Washington Football

Washington Football

Explosive events have rocked Washington’s football team all July, including Thursday’s latest blockbuster story by the Washington Post detailing sexual harassment allegations against five former team executives.

Fifteen women, one on the record and 14 who told their stories anonymously, cooperated with the Post on its detailed story. Three recent members of the front office, who had a combined 41 years working in the organization, were named specifically in the story with two others who left in previous years. Here are the three men who left the team this past week - two who were fired and one who retired.
Alex Santos
Washington’s Director of Pro Personnel since 2014 and in his 15th year with the organization before being fired last week. Six former team employees, according to the Post, accused Santos of making inappropriate remarks about their bodies and pursuing a romantic interest in them. Two reporters who have covered the team said the same on the record. 

Santos was the man responsible for evaluating free agents at the pro level and targeting trade prospects around the league. He had a knack for bringing in quality free agents early in seasons after injuries hit at weak spots.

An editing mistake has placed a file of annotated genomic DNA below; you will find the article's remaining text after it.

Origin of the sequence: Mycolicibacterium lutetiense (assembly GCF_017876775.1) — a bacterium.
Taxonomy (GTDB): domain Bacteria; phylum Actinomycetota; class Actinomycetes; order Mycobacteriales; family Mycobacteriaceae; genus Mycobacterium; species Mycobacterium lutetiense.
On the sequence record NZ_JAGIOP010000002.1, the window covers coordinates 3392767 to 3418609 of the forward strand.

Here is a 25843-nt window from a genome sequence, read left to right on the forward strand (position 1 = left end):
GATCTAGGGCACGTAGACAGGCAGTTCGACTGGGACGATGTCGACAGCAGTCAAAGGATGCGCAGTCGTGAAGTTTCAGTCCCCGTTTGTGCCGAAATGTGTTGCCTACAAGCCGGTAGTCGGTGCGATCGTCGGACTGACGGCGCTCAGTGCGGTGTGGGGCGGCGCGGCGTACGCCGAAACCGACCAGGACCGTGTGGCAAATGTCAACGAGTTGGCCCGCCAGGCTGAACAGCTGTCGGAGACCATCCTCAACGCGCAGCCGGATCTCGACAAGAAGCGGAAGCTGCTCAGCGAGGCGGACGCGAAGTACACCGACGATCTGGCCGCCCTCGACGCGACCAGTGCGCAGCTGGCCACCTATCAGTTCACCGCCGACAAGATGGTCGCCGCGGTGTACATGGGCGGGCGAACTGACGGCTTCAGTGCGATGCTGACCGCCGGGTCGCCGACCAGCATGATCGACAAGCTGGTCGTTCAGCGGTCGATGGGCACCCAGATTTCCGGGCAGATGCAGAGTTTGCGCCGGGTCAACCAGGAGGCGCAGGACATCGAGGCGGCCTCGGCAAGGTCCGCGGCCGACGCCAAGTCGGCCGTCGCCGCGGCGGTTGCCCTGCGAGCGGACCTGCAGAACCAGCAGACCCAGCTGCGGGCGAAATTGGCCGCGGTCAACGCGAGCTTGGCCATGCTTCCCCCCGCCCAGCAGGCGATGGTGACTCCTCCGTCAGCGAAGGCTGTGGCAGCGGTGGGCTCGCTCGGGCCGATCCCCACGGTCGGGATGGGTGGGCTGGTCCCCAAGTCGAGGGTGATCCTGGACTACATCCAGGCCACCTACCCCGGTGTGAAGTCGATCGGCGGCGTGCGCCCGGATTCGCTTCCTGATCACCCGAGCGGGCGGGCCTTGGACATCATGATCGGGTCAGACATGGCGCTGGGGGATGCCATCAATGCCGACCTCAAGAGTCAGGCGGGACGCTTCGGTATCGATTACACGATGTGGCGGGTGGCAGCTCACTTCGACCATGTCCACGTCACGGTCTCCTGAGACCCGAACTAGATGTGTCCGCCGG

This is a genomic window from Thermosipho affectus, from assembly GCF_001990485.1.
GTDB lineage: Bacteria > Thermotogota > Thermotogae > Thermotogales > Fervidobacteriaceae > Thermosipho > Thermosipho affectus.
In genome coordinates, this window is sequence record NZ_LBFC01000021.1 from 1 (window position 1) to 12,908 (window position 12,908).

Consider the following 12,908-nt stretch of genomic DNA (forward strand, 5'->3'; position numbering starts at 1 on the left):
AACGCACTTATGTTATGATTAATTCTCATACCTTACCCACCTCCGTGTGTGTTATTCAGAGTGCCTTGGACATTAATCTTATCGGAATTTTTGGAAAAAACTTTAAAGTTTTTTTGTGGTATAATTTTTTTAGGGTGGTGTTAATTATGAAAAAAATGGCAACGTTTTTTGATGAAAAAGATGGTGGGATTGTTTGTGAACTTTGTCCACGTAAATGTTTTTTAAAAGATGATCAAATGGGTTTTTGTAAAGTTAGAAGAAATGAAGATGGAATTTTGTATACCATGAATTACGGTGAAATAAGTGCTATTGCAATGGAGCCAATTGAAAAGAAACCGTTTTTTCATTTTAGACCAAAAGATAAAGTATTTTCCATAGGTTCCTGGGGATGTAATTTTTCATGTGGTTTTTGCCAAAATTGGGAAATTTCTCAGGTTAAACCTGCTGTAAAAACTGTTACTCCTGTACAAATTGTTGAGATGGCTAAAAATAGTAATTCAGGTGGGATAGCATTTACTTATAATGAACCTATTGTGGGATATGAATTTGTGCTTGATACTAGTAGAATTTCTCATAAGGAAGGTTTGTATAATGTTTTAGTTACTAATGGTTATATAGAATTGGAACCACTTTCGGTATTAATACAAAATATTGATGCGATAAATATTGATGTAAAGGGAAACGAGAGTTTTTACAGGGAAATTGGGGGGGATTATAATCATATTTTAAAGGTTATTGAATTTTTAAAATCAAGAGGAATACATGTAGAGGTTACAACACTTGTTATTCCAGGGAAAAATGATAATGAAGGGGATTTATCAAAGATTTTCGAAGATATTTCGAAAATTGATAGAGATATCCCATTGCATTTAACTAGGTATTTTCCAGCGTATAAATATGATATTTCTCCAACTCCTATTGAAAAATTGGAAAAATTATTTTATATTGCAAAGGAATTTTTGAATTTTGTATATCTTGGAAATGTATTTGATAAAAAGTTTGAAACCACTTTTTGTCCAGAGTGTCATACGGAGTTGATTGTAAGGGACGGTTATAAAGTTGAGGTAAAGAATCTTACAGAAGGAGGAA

Will Blackmon is an example from the 2015 NFL East title team that made the playoffs. Blackmon signed after Week 2 and tied for the team lead in interceptions and linebacker Mason Foster in Week 4, who quickly became a starter. Santos was a pro scout for Washington from 2009 to 2013. He was hired as a pro personnel assistant in 2006. 


Larry Michael
The head of Washington’s media enterprises. Michael, a native Washingtonian and University of Maryland graduate, announced his abrupt retirement on Wednesday. One day later he was prominently featured in the Post’s story.

Seven employees said Michael “discussed the physical appearance of female colleagues” and once openly commented on the physical appearance of a college intern during training camp in Richmond. 

Michael rose from pre and post-game host to become Washington's radio play-by-play broadcaster in 2004 with legendary sidekicks Sonny Jurgensen and Sam Huff. He became an executive with the team as senior vice president of content and the prominent face on its television program, among other duties. He said in a statement Wednesday to ESPN that he was retiring just one day before the Post story landed. Michael had been with Washington for 16 years. 


Richard Mann II
Fired last week along with his boss, Santos. Mann, the Post reported, exchanged inappropriate text messages with two female colleagues and the paper posted some of those texts. 

Mann spent 10 seasons with Washington. He worked his way from pro scout for seven seasons to assistant director of pro personnel the past three. Mann has a wife, a son and a daughter, according to a biography on Washington’s website that has since been deleted 

Mann broke into the NFL front-office ranks under former Redskins team president Bruce Allen and head coach Jon Gruden with the Tampa Bay Buccaneers in 2007 and spent three years there. His father, Richard Mann, was a wide receivers coach in the NFL for 33 years with eight different organizations. Richard Mann, Sr. coached in Tampa Bay from 2002 to 2009 when his tenure overlapped with his son's time. 


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